Naturally Occurring Contamination in the Mancos Shale
journal contributionposted on 22.02.2016, 06:43 by Stan J. Morrison, Craig S. Goodknight, Aaron D. Tigar, Richard P. Bush, April Gil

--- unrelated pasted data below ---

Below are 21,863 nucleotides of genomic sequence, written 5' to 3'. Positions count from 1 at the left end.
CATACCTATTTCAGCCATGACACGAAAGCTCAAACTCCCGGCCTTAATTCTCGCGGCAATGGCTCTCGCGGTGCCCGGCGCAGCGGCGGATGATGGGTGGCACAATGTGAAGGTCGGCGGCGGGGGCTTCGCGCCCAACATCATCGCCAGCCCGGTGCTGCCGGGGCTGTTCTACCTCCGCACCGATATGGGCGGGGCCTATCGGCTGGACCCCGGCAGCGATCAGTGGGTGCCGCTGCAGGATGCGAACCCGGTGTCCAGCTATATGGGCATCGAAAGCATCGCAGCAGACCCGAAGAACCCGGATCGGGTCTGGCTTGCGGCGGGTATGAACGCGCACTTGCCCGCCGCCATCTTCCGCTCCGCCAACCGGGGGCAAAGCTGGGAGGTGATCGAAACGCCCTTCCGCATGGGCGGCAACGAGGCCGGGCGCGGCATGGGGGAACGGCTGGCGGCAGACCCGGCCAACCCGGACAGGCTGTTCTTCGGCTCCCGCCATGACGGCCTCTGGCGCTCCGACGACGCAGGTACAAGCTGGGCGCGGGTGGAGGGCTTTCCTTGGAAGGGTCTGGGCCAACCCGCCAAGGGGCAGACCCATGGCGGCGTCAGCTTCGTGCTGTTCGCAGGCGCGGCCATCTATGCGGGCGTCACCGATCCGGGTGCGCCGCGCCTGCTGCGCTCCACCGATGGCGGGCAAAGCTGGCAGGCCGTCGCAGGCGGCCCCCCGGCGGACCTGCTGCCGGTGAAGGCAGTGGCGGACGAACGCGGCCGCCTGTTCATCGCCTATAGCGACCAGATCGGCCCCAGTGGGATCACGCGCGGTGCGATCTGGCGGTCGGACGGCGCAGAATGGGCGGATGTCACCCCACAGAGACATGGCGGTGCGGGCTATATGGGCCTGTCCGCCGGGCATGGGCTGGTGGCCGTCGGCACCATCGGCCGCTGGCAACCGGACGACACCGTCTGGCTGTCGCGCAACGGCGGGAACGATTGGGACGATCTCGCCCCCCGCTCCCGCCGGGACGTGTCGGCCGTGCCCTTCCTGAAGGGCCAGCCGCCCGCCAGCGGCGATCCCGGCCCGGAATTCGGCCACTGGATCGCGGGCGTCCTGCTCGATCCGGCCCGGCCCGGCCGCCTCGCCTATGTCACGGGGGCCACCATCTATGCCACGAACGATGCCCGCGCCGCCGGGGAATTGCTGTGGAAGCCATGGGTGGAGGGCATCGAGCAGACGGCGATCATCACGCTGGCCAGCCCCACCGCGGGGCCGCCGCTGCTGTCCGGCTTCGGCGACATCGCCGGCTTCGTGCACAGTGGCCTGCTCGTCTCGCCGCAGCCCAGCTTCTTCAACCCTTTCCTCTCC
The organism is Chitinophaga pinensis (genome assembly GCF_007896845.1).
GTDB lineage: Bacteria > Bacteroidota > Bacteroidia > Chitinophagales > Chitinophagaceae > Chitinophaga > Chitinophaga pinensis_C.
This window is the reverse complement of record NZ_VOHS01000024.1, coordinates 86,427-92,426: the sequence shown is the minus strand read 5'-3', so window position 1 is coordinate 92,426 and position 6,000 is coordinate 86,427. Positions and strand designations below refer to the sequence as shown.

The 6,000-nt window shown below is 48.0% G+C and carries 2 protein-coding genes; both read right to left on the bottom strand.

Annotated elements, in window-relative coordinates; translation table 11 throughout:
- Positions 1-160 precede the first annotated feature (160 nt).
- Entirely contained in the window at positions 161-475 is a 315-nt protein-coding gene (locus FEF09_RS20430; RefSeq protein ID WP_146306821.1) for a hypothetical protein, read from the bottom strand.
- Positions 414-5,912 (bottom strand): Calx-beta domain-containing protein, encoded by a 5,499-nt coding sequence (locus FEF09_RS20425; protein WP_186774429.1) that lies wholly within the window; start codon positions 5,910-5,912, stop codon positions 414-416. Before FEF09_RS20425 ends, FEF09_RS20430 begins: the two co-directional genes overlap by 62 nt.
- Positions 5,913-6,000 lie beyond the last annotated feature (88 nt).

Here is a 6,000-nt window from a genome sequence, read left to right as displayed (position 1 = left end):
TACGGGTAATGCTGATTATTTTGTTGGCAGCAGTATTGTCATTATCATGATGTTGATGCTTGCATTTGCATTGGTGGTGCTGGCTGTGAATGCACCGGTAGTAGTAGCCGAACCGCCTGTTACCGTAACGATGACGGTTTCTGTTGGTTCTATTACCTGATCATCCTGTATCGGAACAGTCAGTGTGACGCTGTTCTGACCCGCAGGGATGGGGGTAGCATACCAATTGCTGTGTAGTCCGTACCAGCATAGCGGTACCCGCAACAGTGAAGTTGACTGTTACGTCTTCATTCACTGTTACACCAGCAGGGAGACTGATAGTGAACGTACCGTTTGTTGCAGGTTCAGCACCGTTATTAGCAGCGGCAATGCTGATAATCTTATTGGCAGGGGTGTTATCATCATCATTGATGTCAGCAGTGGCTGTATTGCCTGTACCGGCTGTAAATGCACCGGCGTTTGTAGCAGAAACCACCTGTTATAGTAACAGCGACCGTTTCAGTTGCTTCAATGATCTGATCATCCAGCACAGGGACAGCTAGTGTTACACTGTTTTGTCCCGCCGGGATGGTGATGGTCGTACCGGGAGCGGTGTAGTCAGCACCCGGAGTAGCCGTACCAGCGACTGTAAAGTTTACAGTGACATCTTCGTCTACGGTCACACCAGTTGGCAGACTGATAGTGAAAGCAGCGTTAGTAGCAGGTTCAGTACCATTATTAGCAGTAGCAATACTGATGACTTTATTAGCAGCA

Some uranium mill tailings disposal cells were constructed on dark-gray shale of the Upper Cretaceous Mancos Shale. Shale of this formation contains contaminants similar to those in mill tailings. To establish the contributions derived from the Mancos, we sampled 51 locations in Colorado, New Mexico, and Utah. Many of the groundwater samples were saline with nitrate, selenium, and uranium concentrations commonly exceeding 250 000, 1000, and 200 μg/L, respectively. Higher concentrations were limited to groundwater associated with shale beds, but were not correlated with geographic area, stratigraphic position, or source of water. The elevated concentrations suggest that naturally occurring contamination should be considered when evaluating groundwater cleanup levels. At several locations, seep water was yellow or red, caused in part by dissolved organic carbon concentrations up to 280 mg/L. Most seeps had 234U to 238U activity ratios greater than 2, indicating preferential leaching of 234U. Seeps were slightly enriched in 18O relative to the meteoric water line, indicating limited evaporation. Conceptually, major ion chemical reactions are dominated by calcite dissolution following proton release from pyrite oxidation and subsequent exchange by calcium for sodium residing on clay mineral exchange sites. Contaminants are likely released from organic matter and mineral surfaces during weathering.